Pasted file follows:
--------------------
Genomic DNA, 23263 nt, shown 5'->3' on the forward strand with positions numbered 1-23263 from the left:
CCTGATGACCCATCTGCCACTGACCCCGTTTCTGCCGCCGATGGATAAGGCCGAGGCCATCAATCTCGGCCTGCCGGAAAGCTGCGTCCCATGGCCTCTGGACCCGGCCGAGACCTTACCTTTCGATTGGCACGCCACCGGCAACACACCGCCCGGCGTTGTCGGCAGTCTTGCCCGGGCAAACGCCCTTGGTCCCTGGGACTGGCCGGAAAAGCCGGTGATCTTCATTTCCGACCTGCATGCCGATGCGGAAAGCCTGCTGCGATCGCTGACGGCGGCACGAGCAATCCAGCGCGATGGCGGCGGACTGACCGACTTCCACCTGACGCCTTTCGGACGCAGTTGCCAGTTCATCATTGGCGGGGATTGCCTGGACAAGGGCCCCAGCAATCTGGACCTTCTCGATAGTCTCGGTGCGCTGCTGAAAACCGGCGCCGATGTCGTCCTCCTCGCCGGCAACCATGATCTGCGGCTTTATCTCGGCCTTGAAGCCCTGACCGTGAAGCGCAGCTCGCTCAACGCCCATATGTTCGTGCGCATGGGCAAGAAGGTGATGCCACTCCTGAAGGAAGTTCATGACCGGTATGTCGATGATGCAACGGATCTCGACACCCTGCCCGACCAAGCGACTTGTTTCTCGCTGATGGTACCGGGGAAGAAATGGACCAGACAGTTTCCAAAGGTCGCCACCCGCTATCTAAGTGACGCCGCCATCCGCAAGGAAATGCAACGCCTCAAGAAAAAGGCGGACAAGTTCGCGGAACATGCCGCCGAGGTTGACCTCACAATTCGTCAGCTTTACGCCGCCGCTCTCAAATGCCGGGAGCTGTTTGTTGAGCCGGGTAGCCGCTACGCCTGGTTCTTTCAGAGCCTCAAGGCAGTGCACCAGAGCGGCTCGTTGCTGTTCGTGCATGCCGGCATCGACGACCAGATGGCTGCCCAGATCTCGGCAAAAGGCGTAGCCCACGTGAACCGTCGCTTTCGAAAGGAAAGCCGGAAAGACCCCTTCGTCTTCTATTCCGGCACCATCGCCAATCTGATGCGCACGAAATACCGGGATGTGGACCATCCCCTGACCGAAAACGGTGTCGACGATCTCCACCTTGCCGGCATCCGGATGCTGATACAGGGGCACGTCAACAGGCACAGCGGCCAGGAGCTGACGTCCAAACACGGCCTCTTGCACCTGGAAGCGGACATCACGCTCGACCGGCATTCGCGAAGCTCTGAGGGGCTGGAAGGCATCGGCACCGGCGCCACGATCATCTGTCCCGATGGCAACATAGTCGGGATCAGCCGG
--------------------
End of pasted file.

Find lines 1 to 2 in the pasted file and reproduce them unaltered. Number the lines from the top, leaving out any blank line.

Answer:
Genomic DNA, 23263 nt, shown 5'->3' on the forward strand with positions numbered 1-23263 from the left:
CCTGATGACCCATCTGCCACTGACCCCGTTTCTGCCGCCGATGGATAAGGCCGAGGCCATCAATCTCGGCCTGCCGGAAAGCTGCGTCCCATGGCCTCTGGACCCGGCCGAGACCTTACCTTTCGATTGGCACGCCACCGGCAACACACCGCCCGGCGTTGTCGGCAGTCTTGCCCGGGCAAACGCCCTTGGTCCCTGGGACTGGCCGGAAAAGCCGGTGATCTTCATTTCCGACCTGCATGCCGATGCGGAAAGCCTGCTGCGATCGCTGACGGCGGCACGAGCAATCCAGCGCGATGGCGGCGGACTGACCGACTTCCACCTGACGCCTTTCGGACGCAGTTGCCAGTTCATCATTGGCGGGGATTGCCTGGACAAGGGCCCCAGCAATCTGGACCTTCTCGATAGTCTCGGTGCGCTGCTGAAAACCGGCGCCGATGTCGTCCTCCTCGCCGGCAACCATGATCTGCGGCTTTATCTCGGCCTTGAAGCCCTGACCGTGAAGCGCAGCTCGCTCAACGCCCATATGTTCGTGCGCATGGGCAAGAAGGTGATGCCACTCCTGAAGGAAGTTCATGACCGGTATGTCGATGATGCAACGGATCTCGACACCCTGCCCGACCAAGCGACTTGTTTCTCGCTGATGGTACCGGGGAAGAAATGGACCAGACAGTTTCCAAAGGTCGCCACCCGCTATCTAAGTGACGCCGCCATCCGCAAGGAAATGCAACGCCTCAAGAAAAAGGCGGACAAGTTCGCGGAACATGCCGCCGAGGTTGACCTCACAATTCGTCAGCTTTACGCCGCCGCTCTCAAATGCCGGGAGCTGTTTGTTGAGCCGGGTAGCCGCTACGCCTGGTTCTTTCAGAGCCTCAAGGCAGTGCACCAGAGCGGCTCGTTGCTGTTCGTGCATGCCGGCATCGACGACCAGATGGCTGCCCAGATCTCGGCAAAAGGCGTAGCCCACGTGAACCGTCGCTTTCGAAAGGAAAGCCGGAAAGACCCCTTCGTCTTCTATTCCGGCACCATCGCCAATCTGATGCGCACGAAATACCGGGATGTGGACCATCCCCTGACCGAAAACGGTGTCGACGATCTCCACCTTGCCGGCATCCGGATGCTGATACAGGGGCACGTCAACAGGCACAGCGGCCAGGAGCTGACGTCCAAACACGGCCTCTTGCACCTGGAAGCGGACATCACGCTCGACCGGCATTCGCGAAGCTCTGAGGGGCTGGAAGGCATCGGCACCGGCGCCACGATCATCTGTCCCGATGGCAACATAGTCGGGATCAGCCGG